Southside Regional Breaks Ground on New Cancer Center
By Caitlin Davis
Oct 15, 2012, 14:12
photo by Caitin Davis Mayor of Petersburg, Brian Moore, celebrates the groundbreaking of the combined $10 million medical office building on the grounds of SRMC. He said the building represents the community moving forward in cancer care
A pile of dirt and a row of hardhats and gold plated shovels represented the new phase for Southside Regional Medical Center in Petersburg. Hospital staff, community leaders and partners gathered to break ground on the combined $10 million Medical Arts Pavilion on Thursday morning.
The groundbreaking ceremony to kick-off the project had words of thanks and excitement as the new, 32,500 square foot facility began construction. Once complete, it will offer state-of-the-art cancer care and women’s imaging.
Michael Yungmann, CEO for SRMC, said the groundbreaking was a new chapter in the history of the hospital. He remembered discussing the project in August 2008 and is now able to see the plans become a reality.
“We have seen phenomenal growth,” Yungmann said. “And we are still growing.”
The new medical center is set to open in August next year.
Rev. Grady Powell, member of the SRMC Board of Trustees, took a trip back in history to when he gave the invocation on a similar occasion for a hospital that was breaking ground on a new addition. Powell said he had been deep in thought the night before and on his way to the ceremony for the new facility.
“I thought about how many persons that wing served over 50 years,” Powell said. “And then I thought this morning, ‘Here we are to break ground, 50 years from now, how many people will have been served.’”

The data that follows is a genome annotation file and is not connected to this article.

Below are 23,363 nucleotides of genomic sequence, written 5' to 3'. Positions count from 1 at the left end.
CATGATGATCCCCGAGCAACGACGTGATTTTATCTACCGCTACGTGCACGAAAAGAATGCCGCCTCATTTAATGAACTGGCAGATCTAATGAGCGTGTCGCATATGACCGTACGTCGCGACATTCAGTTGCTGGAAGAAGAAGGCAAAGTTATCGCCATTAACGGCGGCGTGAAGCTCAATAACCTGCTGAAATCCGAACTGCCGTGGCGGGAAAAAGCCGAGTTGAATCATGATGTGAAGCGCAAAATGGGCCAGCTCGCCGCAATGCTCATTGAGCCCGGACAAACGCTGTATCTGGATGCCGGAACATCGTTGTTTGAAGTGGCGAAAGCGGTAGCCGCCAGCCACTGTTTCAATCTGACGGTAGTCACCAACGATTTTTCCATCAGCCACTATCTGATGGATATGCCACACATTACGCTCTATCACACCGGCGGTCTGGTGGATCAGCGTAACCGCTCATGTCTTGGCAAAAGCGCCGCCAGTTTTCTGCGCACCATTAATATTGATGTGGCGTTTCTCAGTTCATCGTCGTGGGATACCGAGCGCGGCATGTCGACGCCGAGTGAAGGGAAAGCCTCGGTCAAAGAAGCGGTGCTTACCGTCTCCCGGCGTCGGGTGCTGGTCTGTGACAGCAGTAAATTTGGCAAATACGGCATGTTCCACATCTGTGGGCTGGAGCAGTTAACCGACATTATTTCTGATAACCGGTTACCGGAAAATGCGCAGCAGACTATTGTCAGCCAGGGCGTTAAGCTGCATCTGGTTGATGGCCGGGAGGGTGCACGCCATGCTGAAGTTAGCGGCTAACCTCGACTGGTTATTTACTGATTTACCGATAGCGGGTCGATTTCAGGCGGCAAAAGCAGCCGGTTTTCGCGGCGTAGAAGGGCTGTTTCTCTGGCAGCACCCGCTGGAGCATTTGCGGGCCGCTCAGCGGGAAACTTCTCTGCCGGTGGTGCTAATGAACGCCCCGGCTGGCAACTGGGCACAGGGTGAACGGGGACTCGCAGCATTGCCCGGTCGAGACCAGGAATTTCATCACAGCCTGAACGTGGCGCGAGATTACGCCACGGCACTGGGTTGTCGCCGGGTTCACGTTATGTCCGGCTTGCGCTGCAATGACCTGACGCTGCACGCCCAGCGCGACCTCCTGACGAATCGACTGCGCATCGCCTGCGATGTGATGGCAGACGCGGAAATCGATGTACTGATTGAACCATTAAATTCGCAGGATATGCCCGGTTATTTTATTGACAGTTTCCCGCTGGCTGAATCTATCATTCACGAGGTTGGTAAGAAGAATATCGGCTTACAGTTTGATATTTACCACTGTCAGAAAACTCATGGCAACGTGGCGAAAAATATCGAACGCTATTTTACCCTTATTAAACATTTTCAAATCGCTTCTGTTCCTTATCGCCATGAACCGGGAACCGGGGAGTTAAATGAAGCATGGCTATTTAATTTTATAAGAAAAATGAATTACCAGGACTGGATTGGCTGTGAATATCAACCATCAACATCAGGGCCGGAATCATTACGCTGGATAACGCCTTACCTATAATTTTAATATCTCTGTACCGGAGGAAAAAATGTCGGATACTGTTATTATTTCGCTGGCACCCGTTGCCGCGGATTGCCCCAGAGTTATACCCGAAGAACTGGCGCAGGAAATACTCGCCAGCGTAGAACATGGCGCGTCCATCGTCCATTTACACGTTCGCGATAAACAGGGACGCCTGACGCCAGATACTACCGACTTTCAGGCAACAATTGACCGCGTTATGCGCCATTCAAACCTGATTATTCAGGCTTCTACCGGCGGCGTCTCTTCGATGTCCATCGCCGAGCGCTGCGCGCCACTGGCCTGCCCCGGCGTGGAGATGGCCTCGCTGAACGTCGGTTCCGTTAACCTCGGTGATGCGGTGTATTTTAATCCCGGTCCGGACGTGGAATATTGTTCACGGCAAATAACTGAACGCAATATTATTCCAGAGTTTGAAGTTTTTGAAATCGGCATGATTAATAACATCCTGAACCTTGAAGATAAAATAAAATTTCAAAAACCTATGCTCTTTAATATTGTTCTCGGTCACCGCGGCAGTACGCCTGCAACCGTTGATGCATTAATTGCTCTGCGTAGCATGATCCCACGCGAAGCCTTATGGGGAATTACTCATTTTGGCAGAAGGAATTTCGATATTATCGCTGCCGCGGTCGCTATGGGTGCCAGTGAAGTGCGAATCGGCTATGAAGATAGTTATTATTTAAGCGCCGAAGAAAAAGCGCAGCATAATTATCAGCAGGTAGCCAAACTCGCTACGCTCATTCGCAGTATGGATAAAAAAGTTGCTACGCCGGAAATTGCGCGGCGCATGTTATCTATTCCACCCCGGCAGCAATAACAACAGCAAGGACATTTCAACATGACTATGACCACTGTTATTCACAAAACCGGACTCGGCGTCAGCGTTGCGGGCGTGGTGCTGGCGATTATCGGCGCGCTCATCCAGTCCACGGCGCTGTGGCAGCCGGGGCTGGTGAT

The planning for the new Medical Arts Pavilion was done in partnership by Rendina Companies, which specializes in health care real estate development, Timmons Group, a civil engineering firm, environmental and geospatial consulting services and Davis Stokes Collaborative, an architectural firm.
Todd Varney, Executive Vice-President with Rendina Companies, said he was not just there as a representative of his firm. He was also there representing a person that could walk through the doors.
“Today I come to you as a cancer survivor,” Varney said.
Varney said the new building means a great deal to those at Rendina.
Richard Rendina, Chairman and CEO of Rendina Companies, continued with that message, saying that cancer had touched many in attendance at the ceremony, including himself.
“I myself lost my father to brain cancer six years ago,” Rendina said.
Rendina himself was diagnosed with cancer in Feb. of last year. He has spent many hours in hospitals and said the best relationships are the ones he has had with the nurses and doctors who have helped him though his diagnosis.
“They are not only saving lives, they are helping you fight for your own,” Rendina said.
Rendina said behind the walls of the new facility and of hospitals around the surrounding area were doctors and nurses playing a vital role to the health care of community members.